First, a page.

Time management is one of the most effective ways of reducing stress, experts say.

In a study of 56 women in two-earner families, participants joined one of four groups to reduce stress: time management plus social support, time management alone, social support alone and a control group. Most effective at alleviating stress (as measured by the women and their husbands): time management plus social support, then time management alone and finally social support alone.

The study, conducted by psychologist Abby C. King of the Stanford University Center for Research in Disease Prevention, was featured in a recent issue of Behavior Therapy.

Among the advice King offers in time management seminars:

Rank these values in order of importance to you: work, financial security, family relationships, recreational activities, success, health/physical well-being, good friendships, spiritual values, achievement, independence and other.

Now make a list of your specific life goals.

Try to think of activities that can combine both your life values and your life goals. For instance, if you rank "family" high on life values, a high goal might be "to spend more time with the children." Now list several activities that can help you do that, for instance, watching less television or blocking off an evening just for the family. Finally, list a date when you will start those activities.

Keep a daily "to do" list. Rank items according to A, B, C priority system. Look at the B activities. How many are really As? Which ones should really be Cs? Now think about rescheduling your day to get A activities accomplished. Remaining activities can be postponed to another time.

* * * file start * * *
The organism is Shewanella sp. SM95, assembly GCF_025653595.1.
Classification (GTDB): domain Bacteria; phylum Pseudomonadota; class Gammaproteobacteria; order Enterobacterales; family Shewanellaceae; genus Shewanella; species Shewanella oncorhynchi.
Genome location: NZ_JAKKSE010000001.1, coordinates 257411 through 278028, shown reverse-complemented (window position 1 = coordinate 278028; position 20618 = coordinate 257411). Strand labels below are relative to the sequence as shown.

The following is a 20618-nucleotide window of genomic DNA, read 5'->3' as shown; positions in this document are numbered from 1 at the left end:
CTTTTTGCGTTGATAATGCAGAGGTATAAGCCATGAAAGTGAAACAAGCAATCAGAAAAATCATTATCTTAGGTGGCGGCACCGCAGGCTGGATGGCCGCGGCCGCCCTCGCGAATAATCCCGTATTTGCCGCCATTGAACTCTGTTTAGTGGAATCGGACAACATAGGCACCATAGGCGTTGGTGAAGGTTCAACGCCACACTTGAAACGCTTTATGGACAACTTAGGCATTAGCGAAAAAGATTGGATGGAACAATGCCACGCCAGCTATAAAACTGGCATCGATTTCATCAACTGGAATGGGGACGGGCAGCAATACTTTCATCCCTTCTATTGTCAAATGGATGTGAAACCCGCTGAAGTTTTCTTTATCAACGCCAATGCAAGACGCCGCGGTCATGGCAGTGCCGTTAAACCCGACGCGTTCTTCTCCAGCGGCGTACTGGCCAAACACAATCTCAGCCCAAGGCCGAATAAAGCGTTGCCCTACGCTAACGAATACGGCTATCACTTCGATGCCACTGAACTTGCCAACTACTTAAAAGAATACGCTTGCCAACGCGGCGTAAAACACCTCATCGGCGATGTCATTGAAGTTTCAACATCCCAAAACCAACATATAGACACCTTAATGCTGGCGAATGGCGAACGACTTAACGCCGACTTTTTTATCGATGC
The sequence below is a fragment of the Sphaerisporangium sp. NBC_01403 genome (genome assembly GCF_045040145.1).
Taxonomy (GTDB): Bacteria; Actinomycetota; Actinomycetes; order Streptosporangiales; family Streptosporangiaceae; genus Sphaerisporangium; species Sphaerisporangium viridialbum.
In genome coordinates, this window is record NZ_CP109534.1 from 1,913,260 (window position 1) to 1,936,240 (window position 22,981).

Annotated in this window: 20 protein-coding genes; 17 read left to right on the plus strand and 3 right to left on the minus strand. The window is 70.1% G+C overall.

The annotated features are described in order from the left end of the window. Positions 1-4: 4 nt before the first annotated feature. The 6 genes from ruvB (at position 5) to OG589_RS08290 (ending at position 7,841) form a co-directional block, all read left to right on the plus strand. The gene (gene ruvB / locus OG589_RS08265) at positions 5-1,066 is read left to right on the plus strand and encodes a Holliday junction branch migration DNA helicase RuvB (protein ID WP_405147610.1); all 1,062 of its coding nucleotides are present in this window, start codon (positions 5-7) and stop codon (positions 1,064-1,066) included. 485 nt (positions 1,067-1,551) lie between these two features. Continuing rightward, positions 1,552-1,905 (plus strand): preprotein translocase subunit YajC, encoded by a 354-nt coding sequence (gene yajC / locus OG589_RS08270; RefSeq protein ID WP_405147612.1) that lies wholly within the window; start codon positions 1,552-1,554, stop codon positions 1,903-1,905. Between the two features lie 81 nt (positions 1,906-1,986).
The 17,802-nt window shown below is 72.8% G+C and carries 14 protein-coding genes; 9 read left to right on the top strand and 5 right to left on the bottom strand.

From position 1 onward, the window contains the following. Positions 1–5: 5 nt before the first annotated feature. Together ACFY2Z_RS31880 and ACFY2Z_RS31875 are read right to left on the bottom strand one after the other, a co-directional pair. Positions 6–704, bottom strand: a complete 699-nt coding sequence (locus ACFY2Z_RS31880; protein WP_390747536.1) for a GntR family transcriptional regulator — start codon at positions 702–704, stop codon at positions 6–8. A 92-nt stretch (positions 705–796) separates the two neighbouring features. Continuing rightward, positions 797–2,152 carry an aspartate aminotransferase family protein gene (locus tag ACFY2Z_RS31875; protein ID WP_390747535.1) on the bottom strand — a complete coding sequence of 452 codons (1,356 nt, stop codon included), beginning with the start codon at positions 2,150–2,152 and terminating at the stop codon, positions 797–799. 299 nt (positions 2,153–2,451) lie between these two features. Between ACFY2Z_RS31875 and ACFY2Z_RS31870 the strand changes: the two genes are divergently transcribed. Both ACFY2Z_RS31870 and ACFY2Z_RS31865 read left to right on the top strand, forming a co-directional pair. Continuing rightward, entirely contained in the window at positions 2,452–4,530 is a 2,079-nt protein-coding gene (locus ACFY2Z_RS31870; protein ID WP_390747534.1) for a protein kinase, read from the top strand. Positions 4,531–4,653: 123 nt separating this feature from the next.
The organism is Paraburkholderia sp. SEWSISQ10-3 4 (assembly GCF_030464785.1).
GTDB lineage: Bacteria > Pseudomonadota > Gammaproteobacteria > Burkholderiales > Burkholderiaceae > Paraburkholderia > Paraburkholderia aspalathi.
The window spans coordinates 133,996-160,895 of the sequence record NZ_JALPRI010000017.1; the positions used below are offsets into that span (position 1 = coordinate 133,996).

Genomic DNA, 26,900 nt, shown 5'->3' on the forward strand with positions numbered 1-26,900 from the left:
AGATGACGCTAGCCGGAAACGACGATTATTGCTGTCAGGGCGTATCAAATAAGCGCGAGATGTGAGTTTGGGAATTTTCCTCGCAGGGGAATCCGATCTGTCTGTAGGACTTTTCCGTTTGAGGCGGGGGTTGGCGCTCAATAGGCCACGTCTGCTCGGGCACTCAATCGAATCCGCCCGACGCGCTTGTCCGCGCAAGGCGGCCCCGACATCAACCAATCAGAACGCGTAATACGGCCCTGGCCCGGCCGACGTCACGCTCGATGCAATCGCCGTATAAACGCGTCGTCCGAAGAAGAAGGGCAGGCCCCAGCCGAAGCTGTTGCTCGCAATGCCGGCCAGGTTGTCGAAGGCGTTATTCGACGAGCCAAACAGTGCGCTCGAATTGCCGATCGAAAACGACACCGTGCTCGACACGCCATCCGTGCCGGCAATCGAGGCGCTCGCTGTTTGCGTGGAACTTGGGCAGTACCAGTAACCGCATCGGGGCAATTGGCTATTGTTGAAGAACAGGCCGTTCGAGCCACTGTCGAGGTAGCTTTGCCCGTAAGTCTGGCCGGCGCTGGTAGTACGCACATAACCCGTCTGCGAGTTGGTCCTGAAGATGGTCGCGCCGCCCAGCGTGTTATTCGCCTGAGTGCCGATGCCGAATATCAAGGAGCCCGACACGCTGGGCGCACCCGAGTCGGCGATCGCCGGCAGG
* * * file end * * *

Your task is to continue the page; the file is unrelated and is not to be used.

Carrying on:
Do things more effectively. For instance, to minimize time spent on phone calls, place the calls either right before lunch or just before the end of the day.

Become less of a perfectionist by exploring self-defeating and unrealistic beliefs. Such beliefs, she says, can be stressful. Ask yourself, "What will happen if I don't do this to perfection?" "Are my fears justified?"

Learn how to say no. First let the person know that you understand their situation. Say no in a direct manner. Offer explanations or alternatives.

Take time to relax. After work, to reduce preoccupation with undone tasks, organize a list of specific things that you didn't get done today, and plan time for them during the rest of the week.

Try not to fixate on half-completed projects, which can be draining. Instead, divide large tasks into parts and reward yourself for the parts completed.